Looks like the Duchess of Cambridge is once again in the family way.
Remember last time, when people went crazy about her disgusting fat belly a mere EIGHTEEN HOURS after she had given birth?
I wrote a little bit about the Kate Middleton belly and showed off a little bit of my own postpartum loveliness.
Here’s hoping Kate’s midsection won’t be scrutinized so severely next year when she gives birth.
Somehow I doubt it.
She’s in the public eye and one of her jobs is to look good. Of course, she does humanitarian work and raises a child, but she has to look good while doing it because there are royal traditions to uphold and much of the world is watching (blah blah blah).
It is likely that, after giving birth, it won’t be long before Kate returns to her regular svelte self. Maybe she works out rigorously as soon as she gets the green light from her doctor or maybe she has a personal chef making very precise portion controlled meals. Or maybe she is just genetically programmed to have a slim figure. Perhaps all of the above?
I have a few friends who’ve carried and birthed babies, but you’d never know it because their abdomens look utterly flawless and untouched (at least to my eyes). And that’s ok! Everybody is different and every woman’s body will react to pregnancy in a different way.
I myself have always been a small person. After my first pregnancy, I returned to my previous weight within days. After my second pregnancy, I again returned to my previous weight very quickly. My body was thrilled to get that baby out and return to normalcy; an average weight for a woman of five foot one. However, while I did weigh the same, my body was drastically different. I’ve never had a flat stomach and I definitely don’t now! Despite weighing the same as I did seven years ago, my belly permanently looks like I did when I was 5-6 months pregnant with my first.
I say permanently because I’m not currently seeking to lose weight or tone up.
I’m not terribly upset by my stubborn post-baby-belly anymore. Sometimes I find it distressing or annoying, but often I’m not upset with what I see in the mirror. As long as my clothes fit and I feel good, then I’m going to try thinking positive thoughts about this body that carried two beautiful babies.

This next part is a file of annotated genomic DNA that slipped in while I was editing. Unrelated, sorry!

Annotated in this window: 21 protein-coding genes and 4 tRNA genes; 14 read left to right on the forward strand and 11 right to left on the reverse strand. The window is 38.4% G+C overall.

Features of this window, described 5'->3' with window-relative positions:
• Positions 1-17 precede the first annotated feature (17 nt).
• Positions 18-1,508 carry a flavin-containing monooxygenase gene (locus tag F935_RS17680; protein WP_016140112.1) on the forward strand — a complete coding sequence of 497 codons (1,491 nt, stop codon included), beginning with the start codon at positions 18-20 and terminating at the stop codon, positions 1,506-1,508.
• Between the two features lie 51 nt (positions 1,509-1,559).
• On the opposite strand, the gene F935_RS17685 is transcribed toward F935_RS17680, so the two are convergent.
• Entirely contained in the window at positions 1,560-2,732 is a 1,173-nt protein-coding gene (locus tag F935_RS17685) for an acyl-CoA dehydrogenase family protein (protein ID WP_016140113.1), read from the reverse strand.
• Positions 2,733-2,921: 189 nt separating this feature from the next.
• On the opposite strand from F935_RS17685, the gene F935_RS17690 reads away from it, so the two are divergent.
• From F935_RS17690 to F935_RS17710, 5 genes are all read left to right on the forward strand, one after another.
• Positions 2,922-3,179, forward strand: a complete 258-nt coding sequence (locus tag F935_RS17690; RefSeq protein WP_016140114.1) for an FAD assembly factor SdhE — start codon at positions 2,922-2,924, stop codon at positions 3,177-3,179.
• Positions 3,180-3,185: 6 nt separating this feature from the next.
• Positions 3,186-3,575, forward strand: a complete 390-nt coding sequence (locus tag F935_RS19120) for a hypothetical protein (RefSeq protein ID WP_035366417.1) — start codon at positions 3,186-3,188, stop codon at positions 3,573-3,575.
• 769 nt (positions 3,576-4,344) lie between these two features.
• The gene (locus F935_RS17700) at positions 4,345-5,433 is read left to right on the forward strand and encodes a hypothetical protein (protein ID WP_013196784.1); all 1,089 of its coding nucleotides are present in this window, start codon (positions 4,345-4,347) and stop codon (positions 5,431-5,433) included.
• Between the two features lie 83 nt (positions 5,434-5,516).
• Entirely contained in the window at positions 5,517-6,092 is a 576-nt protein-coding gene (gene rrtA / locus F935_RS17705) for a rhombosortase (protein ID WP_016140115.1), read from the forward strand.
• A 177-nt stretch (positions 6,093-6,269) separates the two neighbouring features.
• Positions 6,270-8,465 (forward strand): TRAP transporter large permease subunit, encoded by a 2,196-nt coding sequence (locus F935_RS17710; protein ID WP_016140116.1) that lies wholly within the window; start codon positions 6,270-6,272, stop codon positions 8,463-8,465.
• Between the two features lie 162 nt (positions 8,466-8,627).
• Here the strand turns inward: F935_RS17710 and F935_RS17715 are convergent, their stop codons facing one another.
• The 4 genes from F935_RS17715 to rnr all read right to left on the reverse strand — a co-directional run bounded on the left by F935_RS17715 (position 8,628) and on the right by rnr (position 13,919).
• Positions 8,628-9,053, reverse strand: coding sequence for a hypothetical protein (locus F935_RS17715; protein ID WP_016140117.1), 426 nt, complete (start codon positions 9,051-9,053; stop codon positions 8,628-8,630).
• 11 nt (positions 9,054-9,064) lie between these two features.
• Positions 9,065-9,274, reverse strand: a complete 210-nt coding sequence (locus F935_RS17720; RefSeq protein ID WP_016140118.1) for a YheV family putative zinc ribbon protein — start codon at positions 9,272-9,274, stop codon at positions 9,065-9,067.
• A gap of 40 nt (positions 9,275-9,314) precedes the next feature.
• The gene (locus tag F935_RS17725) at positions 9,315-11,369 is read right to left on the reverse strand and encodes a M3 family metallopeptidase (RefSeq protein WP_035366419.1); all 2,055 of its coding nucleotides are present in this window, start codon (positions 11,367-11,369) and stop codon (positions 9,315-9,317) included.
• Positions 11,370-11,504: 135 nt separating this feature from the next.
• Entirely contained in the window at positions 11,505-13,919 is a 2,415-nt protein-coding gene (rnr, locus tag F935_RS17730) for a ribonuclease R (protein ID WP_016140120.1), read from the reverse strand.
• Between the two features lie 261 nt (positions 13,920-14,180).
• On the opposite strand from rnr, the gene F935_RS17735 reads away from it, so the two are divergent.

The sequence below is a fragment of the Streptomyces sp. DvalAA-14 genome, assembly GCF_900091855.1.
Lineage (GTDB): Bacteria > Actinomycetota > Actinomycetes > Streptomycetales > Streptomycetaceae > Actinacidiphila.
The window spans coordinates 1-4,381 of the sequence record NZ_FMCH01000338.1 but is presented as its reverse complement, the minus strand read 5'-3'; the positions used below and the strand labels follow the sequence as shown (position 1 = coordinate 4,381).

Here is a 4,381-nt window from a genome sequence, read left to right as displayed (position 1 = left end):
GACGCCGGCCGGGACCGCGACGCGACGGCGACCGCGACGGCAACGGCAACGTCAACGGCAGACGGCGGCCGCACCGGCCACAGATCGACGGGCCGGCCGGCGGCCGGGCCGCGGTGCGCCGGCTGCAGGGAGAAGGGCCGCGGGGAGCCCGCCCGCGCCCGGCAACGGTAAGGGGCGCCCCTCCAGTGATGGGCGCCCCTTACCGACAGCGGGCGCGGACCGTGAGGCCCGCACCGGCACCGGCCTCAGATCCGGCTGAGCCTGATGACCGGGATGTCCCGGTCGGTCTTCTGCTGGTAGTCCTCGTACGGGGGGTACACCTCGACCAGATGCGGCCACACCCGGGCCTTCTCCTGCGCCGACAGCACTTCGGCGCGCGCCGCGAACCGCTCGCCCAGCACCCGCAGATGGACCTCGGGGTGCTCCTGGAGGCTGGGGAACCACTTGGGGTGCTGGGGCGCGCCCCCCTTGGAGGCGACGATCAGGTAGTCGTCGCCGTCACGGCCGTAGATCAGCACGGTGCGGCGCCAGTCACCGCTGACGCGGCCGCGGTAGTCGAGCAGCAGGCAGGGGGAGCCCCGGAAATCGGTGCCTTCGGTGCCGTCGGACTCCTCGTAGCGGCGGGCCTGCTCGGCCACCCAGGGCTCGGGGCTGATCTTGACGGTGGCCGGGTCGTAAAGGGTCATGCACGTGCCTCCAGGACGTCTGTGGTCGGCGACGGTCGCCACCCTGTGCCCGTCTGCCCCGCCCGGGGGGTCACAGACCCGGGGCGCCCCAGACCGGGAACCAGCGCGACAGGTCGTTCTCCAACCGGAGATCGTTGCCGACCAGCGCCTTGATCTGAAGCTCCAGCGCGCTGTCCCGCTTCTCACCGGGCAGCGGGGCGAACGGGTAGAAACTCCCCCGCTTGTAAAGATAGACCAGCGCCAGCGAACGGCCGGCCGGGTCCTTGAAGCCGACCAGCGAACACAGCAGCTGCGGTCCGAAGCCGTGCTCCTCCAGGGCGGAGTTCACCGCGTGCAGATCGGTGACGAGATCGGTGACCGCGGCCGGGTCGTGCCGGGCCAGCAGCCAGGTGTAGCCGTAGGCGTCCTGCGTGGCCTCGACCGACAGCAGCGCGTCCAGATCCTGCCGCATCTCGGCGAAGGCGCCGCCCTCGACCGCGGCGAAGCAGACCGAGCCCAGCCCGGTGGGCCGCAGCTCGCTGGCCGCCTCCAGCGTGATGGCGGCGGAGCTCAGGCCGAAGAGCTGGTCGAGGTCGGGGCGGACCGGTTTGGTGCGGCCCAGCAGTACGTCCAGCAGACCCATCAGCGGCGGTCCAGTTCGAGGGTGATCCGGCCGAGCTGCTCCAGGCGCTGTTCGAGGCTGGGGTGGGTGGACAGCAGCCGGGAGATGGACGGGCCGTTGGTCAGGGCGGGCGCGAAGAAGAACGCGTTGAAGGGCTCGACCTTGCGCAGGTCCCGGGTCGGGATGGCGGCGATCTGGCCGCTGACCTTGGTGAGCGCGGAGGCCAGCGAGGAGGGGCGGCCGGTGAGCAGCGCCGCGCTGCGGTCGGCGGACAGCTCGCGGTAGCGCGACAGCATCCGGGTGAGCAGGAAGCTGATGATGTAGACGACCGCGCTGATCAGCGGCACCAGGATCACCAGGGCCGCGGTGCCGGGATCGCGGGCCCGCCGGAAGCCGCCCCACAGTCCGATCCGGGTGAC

I think body acceptance is something we should all strive for, even though it’s probably incredibly difficult for some. But still, I think we should try…
My friend Jessica of Jessica L Wyatt Photography is working on a project that, I believe, will certainly help.
Let me introduce you to…
The Mother’s Look!
Remember the photo from yesterday:
Here’s a closer look:
It’s Jessica’s take on 4th trimester photography and I will let her words tell the story:
Through The Mother’s Look I am embarking on a new (to me) branch of photography themed “4th trimester photography.” I am developing a collection of portraits of mothers that will challenge society’s contrived notions of female identity/beauty, specifically those of motherhood. This is an evident theme in recent social media and current events and I would like to contribute to this discourse through my own lens.
The project’s goal is to capture portraits of women who are mothers in a manner that is artistic, tasteful and natural while also capturing both an essence of motherhood and of woman herself. The woman may have stretch marks, or extra skin. She may be a small or bigger girl. She may be breastfeeding, she may be an athlete, she may be an artist, she may have a young child, or an old child. She may have multiple children. She may have lost children. She may have found children. She may have grandchildren. There is no “one woman” in this project.
The Mother’s Look project is a collection of digital photographs depicting mother’s bodies. The images in The Mother’s Look project are created in such a way that the lighting and poses tell a truth about the mother’s body that is (at times) absent from mainstream media, but that is beautiful and worthy of a look. In addition to posing for photos with their children, the mothers also pose with props that they believe represent an element of their authentic self. Photos are paired with the mother’s words [TBD for Facebook]. The juxtaposition of the bodies and the words results in a celebration of the female experience.
Shall we take a look at some of these gorgeous mothers? I think we shall…
Some of these photographs are more light-hearted *cough*katie and her sewing machine*cough* and others are incredibly intimate. But they are all beautiful and unique and do a great job showcasing magical moments of motherhood and humanity.
Jason snapped a quick picture on his cellphone of my boys and I posing yesterday…
…but it didn’t work. He did capture Jessica behind the camera though. You’ll have to wait a bit for the professional photo of me and the boys!
If you live around Thunder Bay and want to participate in this amazing project, please email Jessica at jessica.L.email@example.com – put Mother’s Look in the subject line!